Hope RFM12B Wireless Module to RFM69W/HW Upgrade Path
Thanks to a post from John Beale on this forum, became aware of the recent work of LowPowerLab’s Felix Rusu.
After visiting Felix’s site and reading of his escapades in using the Hope RFM69W Wireless module and the
Arduino library he had written, I thought there would probabaly be some interest in cobbling a bit of generic
hardware together, that would enable an Arduino clone etc. to be retrofitted/upgraded from a RFM12B to RFM69W/HW.
The most obvious difference between the modules is that the RFM69W/HW is a 16 pin device while the RFM12B is a
14 pin module, so the module footprint difference is pretty minimal. 2mm headers have been used in the design
again, so as to not have to deal with possible module damage, if the modules require desoldering at some stage.
Have a read of the Hope RFM69W/HW datasheet, to read about the enhancements it offers.
Am attaching the Eagle files and a couple of photos of the Arduino footprint RFM69W/HW pcb.
|Hope RFM modules.jpg (267 KB) Hope RFM modules.jpg||RFM12B and RFM69H/HW module pcb|
|RFM69HW v1.0.sch (308 KB) RFM69HW v1.0.sch||RFM69H/HW eagle schematic|
|RFM69HW v1.0.brd (457 KB) RFM69HW v1.0.brd||RFM69H/HW eagle board|
|Img_3944b.jpg (320 KB) Img_3944b.jpg||RFM12B and RFM69HW modules on pcb|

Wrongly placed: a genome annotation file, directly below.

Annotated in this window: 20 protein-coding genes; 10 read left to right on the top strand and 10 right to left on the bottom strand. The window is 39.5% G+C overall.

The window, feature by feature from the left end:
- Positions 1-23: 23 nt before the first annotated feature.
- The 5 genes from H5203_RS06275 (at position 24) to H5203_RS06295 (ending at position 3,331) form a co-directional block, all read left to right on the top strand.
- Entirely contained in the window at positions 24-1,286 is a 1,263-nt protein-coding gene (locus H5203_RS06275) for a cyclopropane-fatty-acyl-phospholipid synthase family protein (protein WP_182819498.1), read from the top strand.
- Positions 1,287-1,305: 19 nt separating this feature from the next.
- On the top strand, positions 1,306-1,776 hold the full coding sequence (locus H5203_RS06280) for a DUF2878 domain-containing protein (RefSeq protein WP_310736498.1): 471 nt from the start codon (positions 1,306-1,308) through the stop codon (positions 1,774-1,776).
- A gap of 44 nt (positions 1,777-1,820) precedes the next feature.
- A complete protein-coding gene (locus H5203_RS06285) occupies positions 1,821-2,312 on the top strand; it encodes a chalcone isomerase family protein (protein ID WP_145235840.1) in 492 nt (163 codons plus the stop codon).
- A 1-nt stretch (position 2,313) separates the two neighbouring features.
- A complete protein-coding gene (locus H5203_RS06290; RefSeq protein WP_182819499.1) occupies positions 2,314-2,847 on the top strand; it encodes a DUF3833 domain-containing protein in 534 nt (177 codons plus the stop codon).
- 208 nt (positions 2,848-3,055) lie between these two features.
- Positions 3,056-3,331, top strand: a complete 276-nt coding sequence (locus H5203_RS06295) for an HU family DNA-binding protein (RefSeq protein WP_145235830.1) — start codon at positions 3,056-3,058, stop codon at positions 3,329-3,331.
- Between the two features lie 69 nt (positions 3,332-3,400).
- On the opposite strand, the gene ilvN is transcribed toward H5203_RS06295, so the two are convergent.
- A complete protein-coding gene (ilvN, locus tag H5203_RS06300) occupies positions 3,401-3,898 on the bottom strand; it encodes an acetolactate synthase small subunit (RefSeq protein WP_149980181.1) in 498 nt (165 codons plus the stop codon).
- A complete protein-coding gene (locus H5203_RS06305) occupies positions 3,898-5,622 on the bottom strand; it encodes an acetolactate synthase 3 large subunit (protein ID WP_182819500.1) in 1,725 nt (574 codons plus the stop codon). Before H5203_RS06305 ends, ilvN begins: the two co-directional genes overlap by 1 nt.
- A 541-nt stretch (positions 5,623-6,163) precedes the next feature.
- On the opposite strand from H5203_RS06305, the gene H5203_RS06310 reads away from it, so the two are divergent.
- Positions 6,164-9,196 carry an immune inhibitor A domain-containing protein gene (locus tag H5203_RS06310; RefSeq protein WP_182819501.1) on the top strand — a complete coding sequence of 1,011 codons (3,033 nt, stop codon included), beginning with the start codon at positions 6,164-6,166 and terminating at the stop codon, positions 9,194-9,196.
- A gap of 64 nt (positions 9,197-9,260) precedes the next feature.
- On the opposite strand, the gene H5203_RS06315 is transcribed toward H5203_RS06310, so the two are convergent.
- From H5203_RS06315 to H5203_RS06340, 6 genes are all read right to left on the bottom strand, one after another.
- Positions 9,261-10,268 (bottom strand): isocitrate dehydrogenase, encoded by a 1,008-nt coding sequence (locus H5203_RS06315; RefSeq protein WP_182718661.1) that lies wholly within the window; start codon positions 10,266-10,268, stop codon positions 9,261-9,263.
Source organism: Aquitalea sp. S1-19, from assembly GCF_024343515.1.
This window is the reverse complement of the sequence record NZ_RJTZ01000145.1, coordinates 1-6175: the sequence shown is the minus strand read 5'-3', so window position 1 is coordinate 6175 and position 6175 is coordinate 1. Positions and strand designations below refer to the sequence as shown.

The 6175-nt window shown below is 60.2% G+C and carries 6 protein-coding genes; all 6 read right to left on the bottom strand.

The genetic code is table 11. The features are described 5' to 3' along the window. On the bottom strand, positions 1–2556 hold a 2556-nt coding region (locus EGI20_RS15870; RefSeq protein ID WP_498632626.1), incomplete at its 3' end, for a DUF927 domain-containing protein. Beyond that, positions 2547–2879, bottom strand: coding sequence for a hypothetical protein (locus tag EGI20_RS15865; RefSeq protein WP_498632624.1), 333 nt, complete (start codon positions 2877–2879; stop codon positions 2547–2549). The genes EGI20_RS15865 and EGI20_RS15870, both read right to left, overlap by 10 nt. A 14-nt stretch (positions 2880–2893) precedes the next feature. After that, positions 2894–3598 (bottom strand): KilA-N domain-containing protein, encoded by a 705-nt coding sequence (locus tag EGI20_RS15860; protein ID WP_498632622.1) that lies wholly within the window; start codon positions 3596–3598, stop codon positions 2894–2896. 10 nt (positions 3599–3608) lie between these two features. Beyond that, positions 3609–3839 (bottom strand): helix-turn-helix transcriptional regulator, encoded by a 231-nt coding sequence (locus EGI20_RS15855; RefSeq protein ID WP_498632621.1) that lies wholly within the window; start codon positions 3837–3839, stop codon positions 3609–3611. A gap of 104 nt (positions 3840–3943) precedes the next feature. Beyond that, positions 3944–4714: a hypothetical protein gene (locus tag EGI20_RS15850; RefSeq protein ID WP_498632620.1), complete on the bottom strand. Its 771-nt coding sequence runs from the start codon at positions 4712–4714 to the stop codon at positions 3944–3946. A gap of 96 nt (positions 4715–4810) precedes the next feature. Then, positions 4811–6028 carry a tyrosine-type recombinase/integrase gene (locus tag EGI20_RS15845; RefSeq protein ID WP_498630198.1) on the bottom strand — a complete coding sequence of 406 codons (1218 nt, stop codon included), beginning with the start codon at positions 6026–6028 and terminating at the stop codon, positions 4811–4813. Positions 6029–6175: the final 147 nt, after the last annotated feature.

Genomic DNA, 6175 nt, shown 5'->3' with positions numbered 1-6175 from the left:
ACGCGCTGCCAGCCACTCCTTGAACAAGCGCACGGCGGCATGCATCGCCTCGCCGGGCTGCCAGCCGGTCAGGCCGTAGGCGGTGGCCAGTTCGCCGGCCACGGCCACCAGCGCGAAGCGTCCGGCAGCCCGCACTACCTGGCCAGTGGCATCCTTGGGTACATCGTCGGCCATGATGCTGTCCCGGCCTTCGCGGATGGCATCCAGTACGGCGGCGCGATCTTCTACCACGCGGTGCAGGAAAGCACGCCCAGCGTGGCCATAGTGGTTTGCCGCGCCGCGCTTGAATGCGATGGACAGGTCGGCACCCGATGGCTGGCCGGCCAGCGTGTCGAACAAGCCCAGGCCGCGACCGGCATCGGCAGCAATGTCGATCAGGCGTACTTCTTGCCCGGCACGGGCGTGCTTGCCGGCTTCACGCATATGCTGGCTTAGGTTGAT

|Img_3941b.jpg (208 KB) Img_3941b.jpg||RFM69HW module on pcb|
I am interested. I am unfortunately do not have the knowledge in
electronics or c++ to contribute. But do have the enthusiasm to try out
whatever comes up. A question I have is about library support. Would all
the JeeLabs Arduino libraries “just work?” or would all have to be updated.
If updated, what are your thoughts on this?
Enthusiastic … good for you! I hope I have understood your question
correctly, if not please let me know. As far as Arduino libraries are
concerned, the Felix Rusu, RFM69H/HW library merely REPLACES the Jean-Claude
Wippler, JeeLib RF12 library. The new library is needed to address register
differences between the RFM12B and RFM69H/HW and enable the extra features
that the RFM69H/HW affords. Obviously, once the RFM69H/HW has been installed
to replace the old RF12 library, any Arduino “sketches” that make calls to
the old RF12 library will require modification/updating.
I’ve been playing with some of Felix’s “Moteino” v4 boards, with the RFM69H module. It has more Tx power than RFM12B so you get a bit more range, also hardware buffer and encryption, but a major feature for me is the RSSI function. Both ends of the link can read the received signal strength directly in dB. This can really help in tuning up your system and finding the best place to locate your devices. The reported value is reasonably stable, so that with a sketch sending out packets at 150 msec intervals I will often see the very same RSSI reading 100x in a row (to a resolution of 1 dB). Of course if I move either node, or even walk in between them it changes things. See also: http://lowpowerlab.com/forum/index.php/topic,186.0.html
jbeale, are you using the 915MHz RFM69HW as supplied by Felix or a 868MHz RFM69HW-868-S2 sourced elsewhere? I think Felix says that they are similar if the antenna is clipped appropriately.
Sorry I had the wrong part number, it is RFM69W. I got the 915 MHz band Moteino v4 modules with RFM69W modules already installed by Felix. You could also choose the higher power (+20 dBm) RFM69HW for \$1 more, but the +13 dBm output of the RFM69W is already enough to cover my needs.